**Film Review** “The Age Of Adaline”

The Age of Adaline  WATCH THE TRAILER HERE

Brought to us by director Lee Toland Krieger, helming his 4th major motion picture, comes the fantastical story of Adaline Bowman (Blake Lively), a vibrant young woman facing a heartbreaking loss whose life takes an unexpected turn when driving home one night, as a convergence of elements brings about an unexplainable occurrence that causes her natural aging process to cease at 29 years old. Now passing down through the decades following that fateful night, Adaline finds herself on the run, moving from place to place, changing identities constantly to hide the true nature of her altered existence, avoiding falling in love, all while still staying in touch with her daughter, Flemming (Izabel Pearce-age 5, Cate Richardson-age 20, Ellen Burstyn-adult). Everything changes, however, when she meets the charismatic Ellis Jones (Michiel Huisman) at a New Year’s Eve party, initially warding off his attempts to woo her, until, with his persistence, finally giving in. But, with the entire notion and methodology in keeping her secret now interrupted and in jeopardy, the situation only gets more complicated when she meets Ellis’ parents, including his father William (Harrison Ford), who has a direct tie to Adaline’s past. Clinging to the joy of newly forming love but now haunted by a living reminder of what it could mean to be fully invested in a relationship, emotions and uncertainty swirl around them all, and Adaline has to decide whether it is finally time to let go or run away again in order to keep her time-frozen secret undisclosed.

Simple in its overall premise but deeply rich in its execution, the film carries itself with a relaxing ease while still presenting an engaging narrative that draws the viewer into a magical, fairy tale like scenario, but only so far before the willingness to explore the delicate and harsher emotional realities of a life suspended involuntarily in time are brought to bear through Adaline’s eyes.  Added with a periodic accompanying narration, the greater picture of Adaline’s life as shown through memory flashbacks is potent and at times raw.  Lively elevates this film on several levels, utilizing her character’s luminous beauty, calm self assurance, and fierce determination to give depth to the plight Adaline has now taken head on for numerous decades, through joyous and sorrowful seasons.  Huisman is perfectly cast as the down to earth Ellis, whose chance encounter with (and subsequent pursuit of) Adaline sets a series of choices in motion that ultimately drives the rest of the allegory.  Ford, as always, is solid as William, giving a realistic and highly emotional performance as a man being confronted with the impossible.  In addition, an atmospheric soundtrack aids in capturing the various and often poignant nuances of the story.  Films of similar nature have, of course, been done, and comparisons are inevitable.  Yet, this doesn’t change the fact that the manner in which “The Age of Adaline” chooses to handle themes of mortality, love, loss and the choice to take a daring step into something new, is timeless.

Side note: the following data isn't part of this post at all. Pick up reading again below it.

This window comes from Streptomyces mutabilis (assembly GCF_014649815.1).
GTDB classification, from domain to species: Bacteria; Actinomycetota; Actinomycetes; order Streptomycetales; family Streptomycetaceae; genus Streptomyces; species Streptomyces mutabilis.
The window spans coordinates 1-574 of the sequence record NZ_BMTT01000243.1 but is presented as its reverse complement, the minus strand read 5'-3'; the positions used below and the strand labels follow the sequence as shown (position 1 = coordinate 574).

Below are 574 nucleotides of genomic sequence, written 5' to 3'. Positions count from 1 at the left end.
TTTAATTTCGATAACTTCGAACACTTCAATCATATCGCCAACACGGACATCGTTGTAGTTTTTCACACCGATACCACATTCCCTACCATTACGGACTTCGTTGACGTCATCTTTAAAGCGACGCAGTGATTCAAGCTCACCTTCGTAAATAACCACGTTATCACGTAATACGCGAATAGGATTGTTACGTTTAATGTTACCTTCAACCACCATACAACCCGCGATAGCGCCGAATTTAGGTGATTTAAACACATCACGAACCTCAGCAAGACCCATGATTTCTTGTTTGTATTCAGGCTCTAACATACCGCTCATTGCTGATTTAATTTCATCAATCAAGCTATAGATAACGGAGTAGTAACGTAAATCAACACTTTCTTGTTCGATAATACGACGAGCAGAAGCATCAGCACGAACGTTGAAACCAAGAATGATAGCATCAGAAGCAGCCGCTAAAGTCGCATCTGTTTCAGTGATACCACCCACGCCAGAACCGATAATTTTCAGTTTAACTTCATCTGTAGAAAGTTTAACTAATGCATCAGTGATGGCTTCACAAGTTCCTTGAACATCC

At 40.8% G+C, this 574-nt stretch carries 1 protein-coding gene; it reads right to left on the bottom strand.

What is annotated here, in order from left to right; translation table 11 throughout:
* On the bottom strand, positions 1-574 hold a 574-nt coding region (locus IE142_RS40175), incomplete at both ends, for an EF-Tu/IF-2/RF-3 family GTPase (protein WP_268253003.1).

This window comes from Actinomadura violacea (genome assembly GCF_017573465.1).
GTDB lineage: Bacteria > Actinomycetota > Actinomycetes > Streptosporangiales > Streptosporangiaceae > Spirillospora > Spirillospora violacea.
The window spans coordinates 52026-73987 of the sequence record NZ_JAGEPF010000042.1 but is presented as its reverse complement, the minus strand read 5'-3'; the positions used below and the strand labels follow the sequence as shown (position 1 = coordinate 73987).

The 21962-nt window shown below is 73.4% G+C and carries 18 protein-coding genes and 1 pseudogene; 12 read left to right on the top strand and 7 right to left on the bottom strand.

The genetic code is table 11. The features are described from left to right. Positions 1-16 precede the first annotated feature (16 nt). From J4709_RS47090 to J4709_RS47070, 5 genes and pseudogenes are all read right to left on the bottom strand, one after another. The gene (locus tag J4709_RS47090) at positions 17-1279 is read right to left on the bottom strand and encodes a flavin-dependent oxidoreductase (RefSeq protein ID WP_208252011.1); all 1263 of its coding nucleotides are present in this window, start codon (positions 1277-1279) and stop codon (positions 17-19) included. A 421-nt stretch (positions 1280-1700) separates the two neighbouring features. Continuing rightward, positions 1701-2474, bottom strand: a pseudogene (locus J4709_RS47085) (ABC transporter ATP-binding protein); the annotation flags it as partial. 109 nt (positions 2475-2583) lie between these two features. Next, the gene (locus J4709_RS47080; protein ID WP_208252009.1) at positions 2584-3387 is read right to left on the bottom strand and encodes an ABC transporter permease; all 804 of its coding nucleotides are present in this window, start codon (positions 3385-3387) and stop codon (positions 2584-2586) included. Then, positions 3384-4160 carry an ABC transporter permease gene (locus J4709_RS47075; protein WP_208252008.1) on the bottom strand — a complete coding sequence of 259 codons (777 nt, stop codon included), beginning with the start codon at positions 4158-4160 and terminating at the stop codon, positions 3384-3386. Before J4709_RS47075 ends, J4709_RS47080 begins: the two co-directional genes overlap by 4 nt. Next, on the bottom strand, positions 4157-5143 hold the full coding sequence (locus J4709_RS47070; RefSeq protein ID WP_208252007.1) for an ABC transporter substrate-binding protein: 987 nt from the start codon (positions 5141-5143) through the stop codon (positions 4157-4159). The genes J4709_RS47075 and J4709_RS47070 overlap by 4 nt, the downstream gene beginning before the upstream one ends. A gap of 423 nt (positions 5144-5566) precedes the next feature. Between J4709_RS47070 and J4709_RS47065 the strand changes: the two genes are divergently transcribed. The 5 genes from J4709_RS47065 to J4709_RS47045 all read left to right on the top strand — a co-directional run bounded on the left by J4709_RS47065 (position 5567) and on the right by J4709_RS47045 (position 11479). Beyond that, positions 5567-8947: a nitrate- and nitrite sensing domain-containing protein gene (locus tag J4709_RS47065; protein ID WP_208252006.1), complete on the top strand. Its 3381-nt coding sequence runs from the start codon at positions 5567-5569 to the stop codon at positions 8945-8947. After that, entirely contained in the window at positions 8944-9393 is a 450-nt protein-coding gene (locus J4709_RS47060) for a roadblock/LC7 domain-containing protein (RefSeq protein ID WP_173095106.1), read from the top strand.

As always, this is all for your consideration and comment.  Until next time, thank you for reading!

 

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